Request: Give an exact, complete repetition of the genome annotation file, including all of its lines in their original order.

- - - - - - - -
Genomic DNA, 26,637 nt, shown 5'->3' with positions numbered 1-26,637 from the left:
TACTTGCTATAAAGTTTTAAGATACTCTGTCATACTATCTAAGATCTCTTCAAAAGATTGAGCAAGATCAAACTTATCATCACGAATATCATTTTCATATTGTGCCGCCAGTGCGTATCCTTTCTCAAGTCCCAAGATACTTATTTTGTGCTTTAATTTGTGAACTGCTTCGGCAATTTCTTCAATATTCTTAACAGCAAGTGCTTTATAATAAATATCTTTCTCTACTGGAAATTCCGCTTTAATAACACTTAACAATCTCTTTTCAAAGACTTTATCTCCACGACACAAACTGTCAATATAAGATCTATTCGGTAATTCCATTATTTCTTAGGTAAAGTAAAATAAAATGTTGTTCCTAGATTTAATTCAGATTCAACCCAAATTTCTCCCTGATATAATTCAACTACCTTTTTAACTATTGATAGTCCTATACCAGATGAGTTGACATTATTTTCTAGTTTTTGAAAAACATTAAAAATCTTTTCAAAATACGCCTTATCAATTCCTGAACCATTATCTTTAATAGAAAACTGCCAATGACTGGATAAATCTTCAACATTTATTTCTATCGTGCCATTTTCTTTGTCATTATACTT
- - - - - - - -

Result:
Genomic DNA, 26,637 nt, shown 5'->3' with positions numbered 1-26,637 from the left:
TACTTGCTATAAAGTTTTAAGATACTCTGTCATACTATCTAAGATCTCTTCAAAAGATTGAGCAAGATCAAACTTATCATCACGAATATCATTTTCATATTGTGCCGCCAGTGCGTATCCTTTCTCAAGTCCCAAGATACTTATTTTGTGCTTTAATTTGTGAACTGCTTCGGCAATTTCTTCAATATTCTTAACAGCAAGTGCTTTATAATAAATATCTTTCTCTACTGGAAATTCCGCTTTAATAACACTTAACAATCTCTTTTCAAAGACTTTATCTCCACGACACAAACTGTCAATATAAGATCTATTCGGTAATTCCATTATTTCTTAGGTAAAGTAAAATAAAATGTTGTTCCTAGATTTAATTCAGATTCAACCCAAATTTCTCCCTGATATAATTCAACTACCTTTTTAACTATTGATAGTCCTATACCAGATGAGTTGACATTATTTTCTAGTTTTTGAAAAACATTAAAAATCTTTTCAAAATACGCCTTATCAATTCCTGAACCATTATCTTTAATAGAAAACTGCCAATGACTGGATAAATCTTCAACATTTATTTCTATCGTGCCATTTTCTTTGTCATTATACTT